By Deanne Jeffers
THERE are five trucks maintained and housed in Fire Rescue Victoria’s (FRV) updated premises on Archer Street, Shepparton. These are a Heavy Urban Pumper, Aerial Pumper, Hazardous Materials (Hazmat) Response Unit, and two off-road Tankers, which belong to Shepparton’s CFA.
The heavy urban pumper is the red truck you’ve most likely seen driving in the district, responding to any number of emergencies. FRV’s personnel are trained to respond to a range of incidents, including fires, complex rescues, road crashes, emergency medical calls, and hazardous chemical spills.
Considered a ‘jack-of-all-trades’, the heavy urban pumper can respond in all the above events, except for chemical spills, which the hazmat response unit is purpose-built for. This vehicle includes a lift to transport toxic materials, such as pesticides or herbicides. There are only five hazmat response units in the state, and Shepparton’s travels the furthest distance than any of the other trucks on-site.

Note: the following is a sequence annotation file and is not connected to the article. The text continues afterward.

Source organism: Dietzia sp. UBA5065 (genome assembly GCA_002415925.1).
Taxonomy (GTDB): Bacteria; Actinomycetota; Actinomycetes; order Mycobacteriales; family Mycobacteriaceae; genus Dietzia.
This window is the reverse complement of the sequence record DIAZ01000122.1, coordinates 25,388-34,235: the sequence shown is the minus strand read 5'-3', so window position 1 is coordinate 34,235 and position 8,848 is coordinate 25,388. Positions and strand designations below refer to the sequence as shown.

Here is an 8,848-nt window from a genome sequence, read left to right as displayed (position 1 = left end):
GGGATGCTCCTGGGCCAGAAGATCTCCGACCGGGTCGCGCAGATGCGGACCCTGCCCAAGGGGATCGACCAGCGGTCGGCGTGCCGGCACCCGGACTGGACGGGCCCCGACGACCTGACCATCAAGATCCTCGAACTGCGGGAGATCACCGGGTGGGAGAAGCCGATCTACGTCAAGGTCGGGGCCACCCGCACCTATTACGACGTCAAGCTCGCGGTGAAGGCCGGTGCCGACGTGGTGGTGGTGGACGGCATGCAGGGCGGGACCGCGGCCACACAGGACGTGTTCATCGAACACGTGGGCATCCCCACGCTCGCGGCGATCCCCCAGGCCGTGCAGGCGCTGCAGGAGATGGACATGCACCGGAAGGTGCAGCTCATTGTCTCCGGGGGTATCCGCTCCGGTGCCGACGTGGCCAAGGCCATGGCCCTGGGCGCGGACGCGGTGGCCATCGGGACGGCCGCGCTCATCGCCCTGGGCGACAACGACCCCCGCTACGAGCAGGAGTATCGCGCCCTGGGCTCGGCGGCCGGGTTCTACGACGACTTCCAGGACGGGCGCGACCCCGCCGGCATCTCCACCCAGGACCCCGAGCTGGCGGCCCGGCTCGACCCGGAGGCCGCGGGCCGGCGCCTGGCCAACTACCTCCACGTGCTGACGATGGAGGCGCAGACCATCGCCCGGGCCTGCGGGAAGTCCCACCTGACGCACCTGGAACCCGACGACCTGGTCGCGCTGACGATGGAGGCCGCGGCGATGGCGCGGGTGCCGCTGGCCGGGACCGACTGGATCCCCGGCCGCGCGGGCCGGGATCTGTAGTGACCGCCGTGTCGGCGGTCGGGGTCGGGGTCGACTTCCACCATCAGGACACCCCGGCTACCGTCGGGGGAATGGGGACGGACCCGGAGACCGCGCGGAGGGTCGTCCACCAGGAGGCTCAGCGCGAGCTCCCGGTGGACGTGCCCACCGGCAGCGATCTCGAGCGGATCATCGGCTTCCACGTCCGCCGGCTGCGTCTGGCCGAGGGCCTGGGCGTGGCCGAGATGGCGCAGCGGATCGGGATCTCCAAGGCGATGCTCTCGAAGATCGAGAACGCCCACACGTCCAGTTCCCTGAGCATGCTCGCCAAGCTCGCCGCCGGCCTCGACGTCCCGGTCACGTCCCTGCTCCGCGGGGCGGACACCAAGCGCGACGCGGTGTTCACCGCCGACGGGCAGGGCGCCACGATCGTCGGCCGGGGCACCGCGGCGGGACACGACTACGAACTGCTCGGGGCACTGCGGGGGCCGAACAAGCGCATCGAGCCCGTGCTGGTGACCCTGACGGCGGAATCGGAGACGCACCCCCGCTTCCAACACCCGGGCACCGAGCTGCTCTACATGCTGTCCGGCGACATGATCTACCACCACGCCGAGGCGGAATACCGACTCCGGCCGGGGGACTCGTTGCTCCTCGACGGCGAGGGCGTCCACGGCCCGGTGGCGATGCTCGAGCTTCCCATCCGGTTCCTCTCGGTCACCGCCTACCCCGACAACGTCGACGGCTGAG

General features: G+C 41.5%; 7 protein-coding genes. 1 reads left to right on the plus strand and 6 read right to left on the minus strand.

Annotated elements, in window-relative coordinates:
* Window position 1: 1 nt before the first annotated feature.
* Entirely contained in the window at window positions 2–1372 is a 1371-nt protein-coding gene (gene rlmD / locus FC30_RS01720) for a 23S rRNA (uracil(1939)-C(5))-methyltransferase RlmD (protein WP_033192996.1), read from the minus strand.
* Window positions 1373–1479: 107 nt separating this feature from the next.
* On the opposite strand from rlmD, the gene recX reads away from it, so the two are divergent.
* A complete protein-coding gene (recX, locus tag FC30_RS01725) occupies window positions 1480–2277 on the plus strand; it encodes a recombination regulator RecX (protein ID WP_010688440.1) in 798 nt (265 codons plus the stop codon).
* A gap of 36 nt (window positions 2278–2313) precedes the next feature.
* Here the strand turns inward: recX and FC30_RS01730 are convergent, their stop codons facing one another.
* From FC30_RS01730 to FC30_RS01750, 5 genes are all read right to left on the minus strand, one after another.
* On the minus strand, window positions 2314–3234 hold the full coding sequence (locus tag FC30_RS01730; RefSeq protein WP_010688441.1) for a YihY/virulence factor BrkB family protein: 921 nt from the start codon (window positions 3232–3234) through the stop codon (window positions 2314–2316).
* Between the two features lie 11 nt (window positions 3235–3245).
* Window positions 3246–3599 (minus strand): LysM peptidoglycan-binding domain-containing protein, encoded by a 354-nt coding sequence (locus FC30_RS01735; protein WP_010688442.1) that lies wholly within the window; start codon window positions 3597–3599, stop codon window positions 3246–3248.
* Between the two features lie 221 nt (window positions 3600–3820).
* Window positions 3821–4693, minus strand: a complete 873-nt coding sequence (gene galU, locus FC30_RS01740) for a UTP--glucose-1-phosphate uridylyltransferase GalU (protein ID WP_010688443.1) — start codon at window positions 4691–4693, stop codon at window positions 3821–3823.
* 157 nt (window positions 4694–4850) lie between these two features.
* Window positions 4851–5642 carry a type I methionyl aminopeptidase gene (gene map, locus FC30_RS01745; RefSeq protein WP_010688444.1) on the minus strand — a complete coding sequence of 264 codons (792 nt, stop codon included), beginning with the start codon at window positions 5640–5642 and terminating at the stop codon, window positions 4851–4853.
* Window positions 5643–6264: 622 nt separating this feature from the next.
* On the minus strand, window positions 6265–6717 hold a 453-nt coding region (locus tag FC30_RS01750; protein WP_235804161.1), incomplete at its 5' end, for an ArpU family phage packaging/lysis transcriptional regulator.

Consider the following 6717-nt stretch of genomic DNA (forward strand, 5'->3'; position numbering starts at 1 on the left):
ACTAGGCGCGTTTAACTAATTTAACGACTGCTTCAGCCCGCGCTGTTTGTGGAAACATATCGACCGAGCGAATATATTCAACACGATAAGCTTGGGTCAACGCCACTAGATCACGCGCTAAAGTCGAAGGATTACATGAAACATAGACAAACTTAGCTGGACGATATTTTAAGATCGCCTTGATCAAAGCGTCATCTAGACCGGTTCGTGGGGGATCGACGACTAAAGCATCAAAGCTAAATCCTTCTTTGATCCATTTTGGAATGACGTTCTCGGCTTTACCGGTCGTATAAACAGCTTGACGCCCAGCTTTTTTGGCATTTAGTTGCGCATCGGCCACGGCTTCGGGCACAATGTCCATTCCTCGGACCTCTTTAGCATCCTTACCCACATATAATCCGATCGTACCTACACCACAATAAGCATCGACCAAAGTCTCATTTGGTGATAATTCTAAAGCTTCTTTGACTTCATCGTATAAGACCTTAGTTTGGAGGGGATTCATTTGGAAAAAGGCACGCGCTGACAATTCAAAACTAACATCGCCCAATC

Most of the fleet are Scania trucks featuring a 5-speed automatic transmission and a 6L turbo intercool diesel engine. The hazmat response unit is a Mercedes.
Looking at the rear of the truck, the controls marked in blue control delivery of water. Unlike tankers, FRV’s fleet cannot store and require a hydrant to access water. Each number corresponds to a pipe under the truck where a hose is attached.
Each truck is kitted out with numerous canvas and reinforced rubber hoses. The reinforced hoses can deliver 6,000L of water a minute, up to three times as much as the canvas hoses, which produce 500L of water a minute.
CFA’s tankers are the only trucks with reliable off-road capability and the ability to drive while dispensing water. These are also fitted with roll cages, a heat shift to cover windows, and external sprinklers to protect against dangerous blazes. These improvements have made incredible differences in the safety of firefighters, particularly in forest and grass fires, which can change suddenly.